Government accused of treating the North ‘like a petri dish’ for local lockdowns as tougher restrictions are considered

Watch: Johnson expected to order pubs to shut in the north of England

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The government is treating the North “like a petri dish” for local lockdown experiments as harsher restrictions are considered, the mayor of the Liverpool City Region has said.

With coronavirus cases continuing to rise across the North of England and current local lockdown measures failing to stop the increase, the government is considering tightening measures only weeks after introducing new ones.

Liverpool City Region Mayor Steve Rotherham told GMB: “What we’ve seen is an ever-widening North-South divide in measures being taken.

“Quite simply the North should not be a petri dish for experimentation by central government.”

Politicians across the North have criticised the Government over plans to close pubs and restaurants next week to tackle rising coronavirus cases.

The proposals, which have not been confirmed, appeared on the front pages of The Times,

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Apple is tougher on predatory lenders than the US government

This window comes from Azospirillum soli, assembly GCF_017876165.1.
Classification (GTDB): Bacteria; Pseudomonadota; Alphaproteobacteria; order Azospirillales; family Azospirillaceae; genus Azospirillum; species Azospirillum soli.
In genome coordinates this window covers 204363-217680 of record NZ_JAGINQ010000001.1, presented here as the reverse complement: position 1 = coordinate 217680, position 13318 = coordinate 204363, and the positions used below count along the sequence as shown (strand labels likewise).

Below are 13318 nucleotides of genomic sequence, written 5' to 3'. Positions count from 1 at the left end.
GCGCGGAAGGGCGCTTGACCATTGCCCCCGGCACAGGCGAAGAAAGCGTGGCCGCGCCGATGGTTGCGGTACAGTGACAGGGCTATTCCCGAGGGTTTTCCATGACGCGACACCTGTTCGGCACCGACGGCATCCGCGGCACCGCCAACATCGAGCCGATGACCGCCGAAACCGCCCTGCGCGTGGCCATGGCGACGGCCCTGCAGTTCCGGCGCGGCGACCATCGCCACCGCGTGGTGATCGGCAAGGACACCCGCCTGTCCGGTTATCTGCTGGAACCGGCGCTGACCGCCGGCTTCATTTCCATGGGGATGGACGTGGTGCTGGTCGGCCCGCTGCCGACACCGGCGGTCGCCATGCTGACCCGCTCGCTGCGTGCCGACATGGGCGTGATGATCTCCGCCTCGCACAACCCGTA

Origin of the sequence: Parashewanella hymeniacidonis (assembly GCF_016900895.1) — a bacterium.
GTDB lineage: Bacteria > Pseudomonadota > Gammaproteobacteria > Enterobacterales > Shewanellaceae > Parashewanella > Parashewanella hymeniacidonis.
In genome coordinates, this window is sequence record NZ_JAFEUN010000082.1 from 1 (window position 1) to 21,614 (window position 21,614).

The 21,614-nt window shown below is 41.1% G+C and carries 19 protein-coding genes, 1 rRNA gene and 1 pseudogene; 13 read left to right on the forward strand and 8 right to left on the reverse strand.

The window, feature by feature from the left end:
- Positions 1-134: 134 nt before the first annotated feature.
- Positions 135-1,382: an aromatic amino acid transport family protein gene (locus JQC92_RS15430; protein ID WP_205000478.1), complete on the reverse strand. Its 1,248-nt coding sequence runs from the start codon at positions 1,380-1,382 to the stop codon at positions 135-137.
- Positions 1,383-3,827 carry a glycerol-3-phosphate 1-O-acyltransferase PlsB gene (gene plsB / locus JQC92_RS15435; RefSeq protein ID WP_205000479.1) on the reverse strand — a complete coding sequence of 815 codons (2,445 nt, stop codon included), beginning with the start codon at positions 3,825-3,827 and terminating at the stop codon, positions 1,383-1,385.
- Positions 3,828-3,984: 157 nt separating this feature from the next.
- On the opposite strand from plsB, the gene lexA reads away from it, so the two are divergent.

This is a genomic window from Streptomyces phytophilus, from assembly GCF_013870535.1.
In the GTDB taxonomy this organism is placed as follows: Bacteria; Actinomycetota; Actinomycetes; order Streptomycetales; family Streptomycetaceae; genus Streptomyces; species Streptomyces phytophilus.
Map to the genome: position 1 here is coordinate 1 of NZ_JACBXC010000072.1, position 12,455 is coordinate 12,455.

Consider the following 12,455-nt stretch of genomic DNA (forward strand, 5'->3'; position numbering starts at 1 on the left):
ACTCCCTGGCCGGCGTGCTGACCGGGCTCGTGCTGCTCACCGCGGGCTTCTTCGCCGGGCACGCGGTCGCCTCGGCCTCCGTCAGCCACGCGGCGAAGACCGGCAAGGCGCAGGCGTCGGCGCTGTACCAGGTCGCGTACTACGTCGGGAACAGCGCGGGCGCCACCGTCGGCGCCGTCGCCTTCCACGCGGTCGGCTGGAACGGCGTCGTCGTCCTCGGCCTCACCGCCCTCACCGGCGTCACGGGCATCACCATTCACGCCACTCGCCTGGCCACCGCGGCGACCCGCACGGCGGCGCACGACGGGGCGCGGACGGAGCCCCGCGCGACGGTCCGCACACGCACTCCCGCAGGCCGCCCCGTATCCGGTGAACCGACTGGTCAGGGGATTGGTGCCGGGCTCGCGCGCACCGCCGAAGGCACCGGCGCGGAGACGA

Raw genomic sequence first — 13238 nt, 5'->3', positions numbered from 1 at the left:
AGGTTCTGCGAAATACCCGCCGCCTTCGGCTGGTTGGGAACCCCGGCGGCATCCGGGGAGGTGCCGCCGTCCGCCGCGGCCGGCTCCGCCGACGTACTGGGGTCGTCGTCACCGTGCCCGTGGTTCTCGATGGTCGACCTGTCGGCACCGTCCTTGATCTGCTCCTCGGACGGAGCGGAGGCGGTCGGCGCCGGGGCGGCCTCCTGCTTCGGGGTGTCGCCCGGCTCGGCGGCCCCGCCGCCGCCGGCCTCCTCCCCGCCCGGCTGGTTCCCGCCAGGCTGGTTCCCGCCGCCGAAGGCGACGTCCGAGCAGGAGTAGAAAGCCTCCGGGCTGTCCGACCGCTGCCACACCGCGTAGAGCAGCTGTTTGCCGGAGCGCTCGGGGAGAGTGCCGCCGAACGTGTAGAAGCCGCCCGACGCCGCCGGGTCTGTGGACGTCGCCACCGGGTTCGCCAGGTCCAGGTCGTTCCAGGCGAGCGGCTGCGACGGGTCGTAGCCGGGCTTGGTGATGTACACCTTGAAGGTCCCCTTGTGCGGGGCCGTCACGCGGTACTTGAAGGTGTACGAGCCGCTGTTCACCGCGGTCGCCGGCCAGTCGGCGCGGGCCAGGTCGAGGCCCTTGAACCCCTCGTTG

a close up of a computer: CEO Tim Cook presents the new iPhone 11 at an Apple event at their headquarters in Cupertino

© Provided by Quartz
CEO Tim Cook presents the new iPhone 11 at an Apple event at their headquarters in Cupertino

If you want to make someone a personal loan through an app on their iPhone, there are rules—notably, a limit of 36% on the annual interest. If you want to make the same loan to someone on the street, you can offer them annual interest rates over 400%.

The difference between the rules adopted by Apple’s app store and those enforced on brick-and-mortar payday lenders by US regulators underscores how unequal access to credit creates an unequal society.

Consumer advocates have long complained that payday lending and associated businesses like auto title lenders aren’t operating the way we expect of credit providers: Their business model is not “profit when a borrower pays back their loan with interest,” but instead “profit when a borrower cannot pay back their loan.” This

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House Democrats discuss tougher antitrust law, some Republicans agree

By Diane Bartz

WASHINGTON (Reuters) – The U.S. House of Representatives Judiciary Committee’s antitrust panel discussed ways to tighten antitrust laws on Thursday, with two Republicans on the Democrat-dominated panel indicating potential support for some changes.

The antitrust subcommittee, chaired by Representative David Cicilline, is expected to release a much-anticipated report into the four big tech companies — Inc <AMZN.O>, Facebook Inc <FB.O>, Apple <APPL.O> and Alphabet’s Google <GOOGL.O> — as soon as Monday.

In the hearing, Cicilline said the tech companies used strategies such as self-preferencing and predatory pricing to grow. “These once-scrappy, underdog startups have grown into the kinds of monopolies we last saw more than a century ago,” he said.

One witness, Bill Baer, who headed the Justice Department Antitrust Division during the Obama administration, argued to the committee that successive court rulings over the years have made it harder to block a merger.

“If courts

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